PowerShell Anti-Virus with VirusTotal API

tl;dr We use PowerShell to continuously monitor any executed .exe files then get the file locations and pass it to the VirusTotal API to get a virus report. We use an “if else” statement to make a decision to alert our “Security Team” and to remove that file from Windows. The advantage of using this script allows the user to check with the vast amount of data in the VirusTotal database in an automated fashion. Make sure you change the variables in the Readme for PowerAV.ps1.

PowerAV is a PowerShell script designed to monitor your system processes and sends hash data to the VirusTotal cloud for analysis. This information can be very valuable/robust for your SOC (Security Operation Center), the idea would be to convert this PowerShell script to a thin client to run as a background process to monitor processes once they are triggered. This script would trip an email alert once malware was executed, see below for a screenshot of what a typical alert might look like.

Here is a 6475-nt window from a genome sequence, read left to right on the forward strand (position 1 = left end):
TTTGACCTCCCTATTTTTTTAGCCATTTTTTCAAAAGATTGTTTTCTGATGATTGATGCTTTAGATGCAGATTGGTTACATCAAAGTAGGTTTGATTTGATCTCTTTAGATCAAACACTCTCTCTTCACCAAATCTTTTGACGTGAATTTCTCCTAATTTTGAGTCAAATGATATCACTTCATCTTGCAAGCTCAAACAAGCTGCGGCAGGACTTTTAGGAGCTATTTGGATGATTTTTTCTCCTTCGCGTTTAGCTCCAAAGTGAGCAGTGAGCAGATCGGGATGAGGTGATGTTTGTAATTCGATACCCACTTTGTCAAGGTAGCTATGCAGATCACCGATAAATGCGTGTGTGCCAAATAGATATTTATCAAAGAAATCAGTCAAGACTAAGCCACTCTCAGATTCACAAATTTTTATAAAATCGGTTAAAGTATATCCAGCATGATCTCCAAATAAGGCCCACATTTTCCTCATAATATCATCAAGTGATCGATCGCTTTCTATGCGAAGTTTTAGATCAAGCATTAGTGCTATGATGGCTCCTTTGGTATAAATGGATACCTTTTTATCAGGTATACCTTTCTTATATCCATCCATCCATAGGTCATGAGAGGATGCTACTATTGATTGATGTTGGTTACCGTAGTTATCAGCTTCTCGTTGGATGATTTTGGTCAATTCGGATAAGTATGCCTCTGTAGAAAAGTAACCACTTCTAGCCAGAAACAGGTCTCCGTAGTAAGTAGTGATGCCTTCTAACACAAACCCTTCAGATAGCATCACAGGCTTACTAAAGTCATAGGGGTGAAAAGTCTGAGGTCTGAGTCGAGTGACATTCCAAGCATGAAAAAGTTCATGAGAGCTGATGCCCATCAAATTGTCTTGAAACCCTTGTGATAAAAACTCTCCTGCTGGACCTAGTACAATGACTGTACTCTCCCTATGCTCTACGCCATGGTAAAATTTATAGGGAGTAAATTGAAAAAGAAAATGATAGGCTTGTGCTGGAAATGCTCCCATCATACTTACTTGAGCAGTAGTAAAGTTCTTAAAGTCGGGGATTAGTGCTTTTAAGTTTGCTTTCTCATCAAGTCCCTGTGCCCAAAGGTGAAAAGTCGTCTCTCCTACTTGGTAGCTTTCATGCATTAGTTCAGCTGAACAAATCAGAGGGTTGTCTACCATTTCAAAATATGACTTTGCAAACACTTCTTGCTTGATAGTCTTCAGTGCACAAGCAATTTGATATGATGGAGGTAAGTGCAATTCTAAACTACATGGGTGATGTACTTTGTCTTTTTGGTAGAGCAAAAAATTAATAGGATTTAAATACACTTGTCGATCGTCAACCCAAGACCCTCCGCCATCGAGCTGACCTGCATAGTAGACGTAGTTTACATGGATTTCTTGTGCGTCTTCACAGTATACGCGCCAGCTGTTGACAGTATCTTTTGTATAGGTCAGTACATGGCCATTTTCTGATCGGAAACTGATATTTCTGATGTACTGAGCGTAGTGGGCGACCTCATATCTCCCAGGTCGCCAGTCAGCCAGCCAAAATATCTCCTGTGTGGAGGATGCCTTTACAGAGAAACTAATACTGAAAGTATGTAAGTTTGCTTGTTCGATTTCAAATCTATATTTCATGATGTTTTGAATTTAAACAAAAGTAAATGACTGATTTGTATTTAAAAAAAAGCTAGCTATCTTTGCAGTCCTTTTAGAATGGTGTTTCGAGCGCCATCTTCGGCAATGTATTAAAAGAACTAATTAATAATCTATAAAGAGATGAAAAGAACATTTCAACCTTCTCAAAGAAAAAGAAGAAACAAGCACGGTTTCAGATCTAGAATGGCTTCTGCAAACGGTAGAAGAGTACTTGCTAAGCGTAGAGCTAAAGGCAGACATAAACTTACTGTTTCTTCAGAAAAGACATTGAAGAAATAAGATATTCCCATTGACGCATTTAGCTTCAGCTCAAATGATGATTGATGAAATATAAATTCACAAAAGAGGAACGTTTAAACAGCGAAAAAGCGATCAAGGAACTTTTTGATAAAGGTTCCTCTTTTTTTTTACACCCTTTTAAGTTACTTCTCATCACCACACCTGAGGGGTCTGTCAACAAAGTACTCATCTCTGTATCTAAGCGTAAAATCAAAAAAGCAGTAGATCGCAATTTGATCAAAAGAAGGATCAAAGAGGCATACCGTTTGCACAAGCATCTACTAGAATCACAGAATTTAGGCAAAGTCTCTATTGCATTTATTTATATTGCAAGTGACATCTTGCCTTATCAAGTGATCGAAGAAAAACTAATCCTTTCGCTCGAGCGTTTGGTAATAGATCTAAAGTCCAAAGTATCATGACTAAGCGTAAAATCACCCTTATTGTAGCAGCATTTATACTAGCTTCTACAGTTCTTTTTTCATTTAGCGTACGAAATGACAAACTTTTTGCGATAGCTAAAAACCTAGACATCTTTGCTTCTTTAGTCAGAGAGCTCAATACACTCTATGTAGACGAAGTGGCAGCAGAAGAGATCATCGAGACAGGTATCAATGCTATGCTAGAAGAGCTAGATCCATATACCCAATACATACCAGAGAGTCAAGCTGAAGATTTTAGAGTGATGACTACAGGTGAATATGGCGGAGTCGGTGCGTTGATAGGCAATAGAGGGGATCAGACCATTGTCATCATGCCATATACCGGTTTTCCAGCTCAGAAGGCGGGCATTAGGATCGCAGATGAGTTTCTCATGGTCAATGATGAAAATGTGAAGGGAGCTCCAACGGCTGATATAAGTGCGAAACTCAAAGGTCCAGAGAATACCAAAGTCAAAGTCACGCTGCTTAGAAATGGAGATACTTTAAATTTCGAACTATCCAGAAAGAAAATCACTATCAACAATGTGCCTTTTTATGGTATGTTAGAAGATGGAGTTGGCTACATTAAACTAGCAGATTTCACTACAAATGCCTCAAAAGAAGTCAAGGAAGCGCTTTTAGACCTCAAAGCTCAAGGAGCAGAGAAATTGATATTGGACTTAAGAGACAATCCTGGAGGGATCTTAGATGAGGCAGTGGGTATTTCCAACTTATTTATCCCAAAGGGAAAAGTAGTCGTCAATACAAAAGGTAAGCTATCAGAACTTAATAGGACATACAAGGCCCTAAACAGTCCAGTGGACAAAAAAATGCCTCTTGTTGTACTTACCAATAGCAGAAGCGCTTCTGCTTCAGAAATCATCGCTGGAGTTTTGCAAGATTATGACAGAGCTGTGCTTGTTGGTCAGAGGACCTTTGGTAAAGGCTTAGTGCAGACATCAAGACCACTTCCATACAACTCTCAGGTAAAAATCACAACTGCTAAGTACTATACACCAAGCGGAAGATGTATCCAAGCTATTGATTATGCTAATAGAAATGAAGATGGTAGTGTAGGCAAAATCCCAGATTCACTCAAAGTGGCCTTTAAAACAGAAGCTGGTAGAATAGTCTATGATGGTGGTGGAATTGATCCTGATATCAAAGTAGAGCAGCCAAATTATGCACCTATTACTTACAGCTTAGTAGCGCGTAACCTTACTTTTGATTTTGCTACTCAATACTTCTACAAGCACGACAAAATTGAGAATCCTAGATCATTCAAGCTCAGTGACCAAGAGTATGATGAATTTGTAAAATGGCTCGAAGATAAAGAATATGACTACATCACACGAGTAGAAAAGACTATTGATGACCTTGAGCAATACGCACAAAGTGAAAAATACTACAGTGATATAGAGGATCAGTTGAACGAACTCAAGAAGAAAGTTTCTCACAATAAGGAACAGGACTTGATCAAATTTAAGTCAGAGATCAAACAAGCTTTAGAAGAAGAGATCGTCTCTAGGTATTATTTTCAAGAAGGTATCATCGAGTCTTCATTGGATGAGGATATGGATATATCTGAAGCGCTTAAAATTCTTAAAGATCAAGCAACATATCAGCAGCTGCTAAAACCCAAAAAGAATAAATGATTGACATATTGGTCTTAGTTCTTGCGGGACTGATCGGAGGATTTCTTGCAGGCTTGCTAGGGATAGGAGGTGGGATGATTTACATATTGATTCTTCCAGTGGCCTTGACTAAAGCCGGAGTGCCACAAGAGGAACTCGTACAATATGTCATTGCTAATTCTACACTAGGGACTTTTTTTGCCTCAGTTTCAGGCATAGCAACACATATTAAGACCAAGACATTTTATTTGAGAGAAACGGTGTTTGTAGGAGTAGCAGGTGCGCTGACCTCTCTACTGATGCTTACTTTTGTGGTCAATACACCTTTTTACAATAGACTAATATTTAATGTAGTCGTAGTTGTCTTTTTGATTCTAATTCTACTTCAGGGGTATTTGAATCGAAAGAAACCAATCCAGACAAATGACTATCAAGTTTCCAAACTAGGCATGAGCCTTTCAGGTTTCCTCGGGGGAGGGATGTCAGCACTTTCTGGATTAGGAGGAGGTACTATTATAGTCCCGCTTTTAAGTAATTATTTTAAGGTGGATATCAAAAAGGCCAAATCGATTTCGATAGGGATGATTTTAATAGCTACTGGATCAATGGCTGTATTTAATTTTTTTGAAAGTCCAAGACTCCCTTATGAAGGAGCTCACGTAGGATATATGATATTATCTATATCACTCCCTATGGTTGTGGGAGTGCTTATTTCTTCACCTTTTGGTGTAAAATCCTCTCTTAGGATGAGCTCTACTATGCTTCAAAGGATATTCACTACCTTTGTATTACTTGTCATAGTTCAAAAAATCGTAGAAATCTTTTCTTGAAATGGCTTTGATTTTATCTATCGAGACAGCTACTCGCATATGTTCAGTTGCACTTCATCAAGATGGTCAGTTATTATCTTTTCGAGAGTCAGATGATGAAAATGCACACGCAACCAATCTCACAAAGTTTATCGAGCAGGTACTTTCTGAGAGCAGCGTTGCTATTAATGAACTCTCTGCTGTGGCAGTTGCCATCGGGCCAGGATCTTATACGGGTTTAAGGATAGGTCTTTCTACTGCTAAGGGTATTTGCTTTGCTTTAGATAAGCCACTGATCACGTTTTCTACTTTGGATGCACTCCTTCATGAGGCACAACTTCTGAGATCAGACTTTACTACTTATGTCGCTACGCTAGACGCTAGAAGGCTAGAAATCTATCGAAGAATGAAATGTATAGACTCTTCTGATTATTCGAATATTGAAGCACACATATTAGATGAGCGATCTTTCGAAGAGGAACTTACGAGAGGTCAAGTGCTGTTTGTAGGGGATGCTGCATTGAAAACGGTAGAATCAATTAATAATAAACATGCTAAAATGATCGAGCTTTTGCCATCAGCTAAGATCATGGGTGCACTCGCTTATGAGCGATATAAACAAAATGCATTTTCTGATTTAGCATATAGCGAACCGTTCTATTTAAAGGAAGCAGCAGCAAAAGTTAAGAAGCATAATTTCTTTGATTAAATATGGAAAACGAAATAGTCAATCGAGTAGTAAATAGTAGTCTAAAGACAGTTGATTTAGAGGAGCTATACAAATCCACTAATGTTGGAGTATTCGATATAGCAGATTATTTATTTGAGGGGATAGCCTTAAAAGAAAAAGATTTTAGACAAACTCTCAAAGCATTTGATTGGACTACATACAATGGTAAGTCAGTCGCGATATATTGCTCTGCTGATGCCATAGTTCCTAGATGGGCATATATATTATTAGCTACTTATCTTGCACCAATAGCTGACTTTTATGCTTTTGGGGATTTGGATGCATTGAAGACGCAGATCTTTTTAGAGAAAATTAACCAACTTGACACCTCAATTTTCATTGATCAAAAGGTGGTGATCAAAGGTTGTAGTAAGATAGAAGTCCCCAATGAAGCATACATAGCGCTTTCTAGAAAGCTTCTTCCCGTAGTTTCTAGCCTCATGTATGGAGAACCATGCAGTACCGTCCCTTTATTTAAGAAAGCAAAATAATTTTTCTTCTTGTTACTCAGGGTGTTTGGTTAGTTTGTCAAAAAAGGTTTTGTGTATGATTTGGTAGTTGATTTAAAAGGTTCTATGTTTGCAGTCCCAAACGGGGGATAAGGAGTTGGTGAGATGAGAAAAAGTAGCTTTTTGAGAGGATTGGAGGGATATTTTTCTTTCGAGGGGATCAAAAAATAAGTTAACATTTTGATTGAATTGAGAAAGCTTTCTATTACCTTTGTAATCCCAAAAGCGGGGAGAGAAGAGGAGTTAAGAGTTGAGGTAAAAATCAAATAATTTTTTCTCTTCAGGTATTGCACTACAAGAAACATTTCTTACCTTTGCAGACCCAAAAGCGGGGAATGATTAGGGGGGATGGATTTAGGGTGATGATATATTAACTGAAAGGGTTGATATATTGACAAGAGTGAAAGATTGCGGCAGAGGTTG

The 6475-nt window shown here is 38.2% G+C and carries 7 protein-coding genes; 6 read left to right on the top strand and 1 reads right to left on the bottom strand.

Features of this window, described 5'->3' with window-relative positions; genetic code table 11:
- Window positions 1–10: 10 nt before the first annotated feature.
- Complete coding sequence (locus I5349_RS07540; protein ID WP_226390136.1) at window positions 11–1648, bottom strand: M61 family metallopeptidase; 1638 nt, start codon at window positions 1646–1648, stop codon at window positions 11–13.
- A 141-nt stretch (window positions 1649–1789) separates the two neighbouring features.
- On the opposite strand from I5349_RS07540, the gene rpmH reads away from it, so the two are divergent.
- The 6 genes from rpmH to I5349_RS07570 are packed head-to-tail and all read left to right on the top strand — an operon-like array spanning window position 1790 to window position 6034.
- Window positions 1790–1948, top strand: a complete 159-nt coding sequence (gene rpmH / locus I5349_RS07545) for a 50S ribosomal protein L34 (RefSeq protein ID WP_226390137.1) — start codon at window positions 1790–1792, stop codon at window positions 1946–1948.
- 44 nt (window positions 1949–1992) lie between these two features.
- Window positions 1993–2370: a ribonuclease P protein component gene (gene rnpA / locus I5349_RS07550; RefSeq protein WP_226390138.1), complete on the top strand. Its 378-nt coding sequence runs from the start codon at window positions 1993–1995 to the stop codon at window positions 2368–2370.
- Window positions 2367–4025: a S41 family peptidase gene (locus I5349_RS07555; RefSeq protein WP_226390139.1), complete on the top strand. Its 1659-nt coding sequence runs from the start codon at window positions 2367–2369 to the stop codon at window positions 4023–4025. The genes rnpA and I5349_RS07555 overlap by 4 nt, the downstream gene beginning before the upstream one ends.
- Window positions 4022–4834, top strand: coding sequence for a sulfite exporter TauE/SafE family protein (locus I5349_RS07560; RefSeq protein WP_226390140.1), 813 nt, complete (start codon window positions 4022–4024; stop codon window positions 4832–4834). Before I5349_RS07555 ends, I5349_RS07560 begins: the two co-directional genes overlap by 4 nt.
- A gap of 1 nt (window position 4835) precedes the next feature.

Email sent from PowerAV

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Five Things to Know about Cryptomining

Does it feel like your computer is running (or rather, crawling) slowly? You may be a victim of cryptomining—cyber criminals’ latest tool du jour. A couple of weeks ago, Reuters reported that thousands of websites, including ones run by U.S. and UK government agencies, were infected with cryptomining code. As we covered recently, many enterprising hackers also use this attack method to take advantage of the surge in online viewing activity around high-profile events such as the 2018 Winter Olympics.

Cryptomining may be the latest cyber attack rising, but what is it, exactly? According to MIT Technology Review, “Mining is a computationally intensive process that computers comprising a cryptocurrency network complete to verify the transaction record, called the blockchain, and receive digital coins in return.” In other words, “miners” work to solve complex mathematical problems in order to generate income in the form of digital currency, such as Bitcoin, Ethereum, Monero and others. This mining process requires serious hardware and significant CPU resources to “create” cryptocurrency.

To put this in perspective, a representative from Hitaveita Sudurnesja, an energy company in Iceland, said he expected “Iceland’s virtual currency mining to double its energy consumption to about 100 megawatts this year.” This is significantly more than what is used by the country’s entire population of 340,000. Continue reading Five Things to Know about Cryptomining